What is CBM ?

Petrochemical prospecting company Coastal Oil & Gas Ltd recently submitted 3 applications to drill exploratory boreholes at Tilmanstone, Shepherdswell and Guston, three beautiful villages in East Kent. In 2011 KCC granted planning permission for a test bore at Woodnesborough nr Sandwich.

Why? … To look for coal bed methane (CBM) gas - and in addition, gas and oil from shale rock - all known as 'unconventional' gas and oil. If the applications are approved ….

There is only one site in the UK -  Airth near Falkirk in Scotland a Explortory well like those proposed at Guston, Shepherdswell, Tilmanstone and Woodnesborough, has moved to the next stage of production:

Airth is the location of a number of exploratory coal bed methane wells and the first application for unconventional gas "production" in the UK. Dart Energy the operators of the sites are seeking to extend their planning permission and have applied for 14 new sites, 22 new wells and 20km of interconnecting pipelines. The pipelines will be used to transport produced water pumped out of coal seams into the Firth of Forth.

This is their story:



· Multiple wells for coal bed methane gas (potentially 100s in a single well field).

· 24 hour drilling, even during the exploration process.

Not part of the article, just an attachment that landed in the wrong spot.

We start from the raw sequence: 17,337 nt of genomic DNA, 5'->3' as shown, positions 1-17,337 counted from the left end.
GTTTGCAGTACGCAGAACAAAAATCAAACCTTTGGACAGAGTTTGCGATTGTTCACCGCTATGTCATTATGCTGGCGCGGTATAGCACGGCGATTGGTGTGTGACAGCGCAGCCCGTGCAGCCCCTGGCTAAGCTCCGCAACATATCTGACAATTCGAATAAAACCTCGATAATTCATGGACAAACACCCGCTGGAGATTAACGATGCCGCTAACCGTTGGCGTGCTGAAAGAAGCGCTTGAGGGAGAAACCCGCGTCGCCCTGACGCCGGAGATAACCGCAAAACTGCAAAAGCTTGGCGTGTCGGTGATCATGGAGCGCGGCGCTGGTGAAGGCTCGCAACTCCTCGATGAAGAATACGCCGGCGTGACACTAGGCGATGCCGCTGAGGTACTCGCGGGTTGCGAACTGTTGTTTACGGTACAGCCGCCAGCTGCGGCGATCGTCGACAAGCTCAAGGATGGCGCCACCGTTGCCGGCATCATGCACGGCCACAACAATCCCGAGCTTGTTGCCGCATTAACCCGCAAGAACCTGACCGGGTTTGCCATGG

· High levels of noise, and light pollution from floodlights.

· Wildlife banished (no birdsong at Balcombe since exploratory drilling began).

· Many heavy goods vehicles to and from the sites. Risk of spillage of toxic fluids. Local road damage.

· The risk of wells leaking. Around 50% of all wells develop leaks within 15 years, but coal bed methane wells can never be removed or recycled, and are usually left to decay, creating contamination.

· Flare stacks (20m high) emitting greenhouse gases and possibly toxic fumes.

· ‘Property blight’: you may find yourself trapped in a home you cannot sell, re-insure, re-mortgage or develop. Who wants to live near any of these sites?


· Even exploration carries a high risk of irreversibly contaminating the Chalk Aquifer, which supplies at least 70% of water to consumers in Kent.

· Coal bed methane may not ALWAYS need fracking to recover it, BUT coal seams are often fracked as gas flow declines, to maintain production.

· Continuous removal of water from coal seams depletes ground water and may lower farmers’ boreholes, streams and rivers.

· As the water table lowers (from continuous pumping of water) the earth can subside, damaging homes, roads and even wells themselves. De-watering wells raises the risk of underground fires that simply cannot be put out.


· Vast quantities of contaminated waste water and drilling muds (possibly containing toxic chemicals and cancer causing hydrocarbons) will have to be disposed of.

· Toxic drilling muds/waste can poison soil, water, farming land and livestock.

· Containment, treatment and disposal may require 24hr monitoring.

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